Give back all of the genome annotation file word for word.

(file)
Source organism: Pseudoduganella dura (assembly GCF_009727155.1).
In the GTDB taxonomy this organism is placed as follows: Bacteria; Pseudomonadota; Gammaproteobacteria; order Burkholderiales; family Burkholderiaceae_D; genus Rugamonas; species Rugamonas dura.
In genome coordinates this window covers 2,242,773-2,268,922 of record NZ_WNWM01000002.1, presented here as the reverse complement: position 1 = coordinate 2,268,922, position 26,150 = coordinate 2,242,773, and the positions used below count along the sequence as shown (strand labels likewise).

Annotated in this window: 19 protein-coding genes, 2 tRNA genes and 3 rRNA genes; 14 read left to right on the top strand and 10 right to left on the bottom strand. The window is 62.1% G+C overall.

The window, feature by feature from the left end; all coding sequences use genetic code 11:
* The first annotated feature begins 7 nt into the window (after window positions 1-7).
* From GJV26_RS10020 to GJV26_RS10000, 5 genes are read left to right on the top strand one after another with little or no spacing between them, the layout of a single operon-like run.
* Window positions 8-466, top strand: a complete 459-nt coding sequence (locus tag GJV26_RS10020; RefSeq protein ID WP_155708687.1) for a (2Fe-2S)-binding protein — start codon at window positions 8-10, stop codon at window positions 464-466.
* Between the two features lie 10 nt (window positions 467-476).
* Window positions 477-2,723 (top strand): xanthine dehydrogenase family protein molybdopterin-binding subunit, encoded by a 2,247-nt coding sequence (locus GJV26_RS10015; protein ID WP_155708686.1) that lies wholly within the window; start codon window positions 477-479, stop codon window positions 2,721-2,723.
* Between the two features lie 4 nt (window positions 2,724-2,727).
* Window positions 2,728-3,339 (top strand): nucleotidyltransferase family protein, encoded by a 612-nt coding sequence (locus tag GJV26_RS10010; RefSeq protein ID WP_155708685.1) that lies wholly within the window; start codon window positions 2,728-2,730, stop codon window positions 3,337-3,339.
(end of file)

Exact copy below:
Source organism: Pseudoduganella dura (assembly GCF_009727155.1).
In the GTDB taxonomy this organism is placed as follows: Bacteria; Pseudomonadota; Gammaproteobacteria; order Burkholderiales; family Burkholderiaceae_D; genus Rugamonas; species Rugamonas dura.
In genome coordinates this window covers 2,242,773-2,268,922 of record NZ_WNWM01000002.1, presented here as the reverse complement: position 1 = coordinate 2,268,922, position 26,150 = coordinate 2,242,773, and the positions used below count along the sequence as shown (strand labels likewise).

Annotated in this window: 19 protein-coding genes, 2 tRNA genes and 3 rRNA genes; 14 read left to right on the top strand and 10 right to left on the bottom strand. The window is 62.1% G+C overall.

The window, feature by feature from the left end; all coding sequences use genetic code 11:
* The first annotated feature begins 7 nt into the window (after window positions 1-7).
* From GJV26_RS10020 to GJV26_RS10000, 5 genes are read left to right on the top strand one after another with little or no spacing between them, the layout of a single operon-like run.
* Window positions 8-466, top strand: a complete 459-nt coding sequence (locus tag GJV26_RS10020; RefSeq protein ID WP_155708687.1) for a (2Fe-2S)-binding protein — start codon at window positions 8-10, stop codon at window positions 464-466.
* Between the two features lie 10 nt (window positions 467-476).
* Window positions 477-2,723 (top strand): xanthine dehydrogenase family protein molybdopterin-binding subunit, encoded by a 2,247-nt coding sequence (locus GJV26_RS10015; protein ID WP_155708686.1) that lies wholly within the window; start codon window positions 477-479, stop codon window positions 2,721-2,723.
* Between the two features lie 4 nt (window positions 2,724-2,727).
* Window positions 2,728-3,339 (top strand): nucleotidyltransferase family protein, encoded by a 612-nt coding sequence (locus tag GJV26_RS10010; RefSeq protein ID WP_155708685.1) that lies wholly within the window; start codon window positions 2,728-2,730, stop codon window positions 3,337-3,339.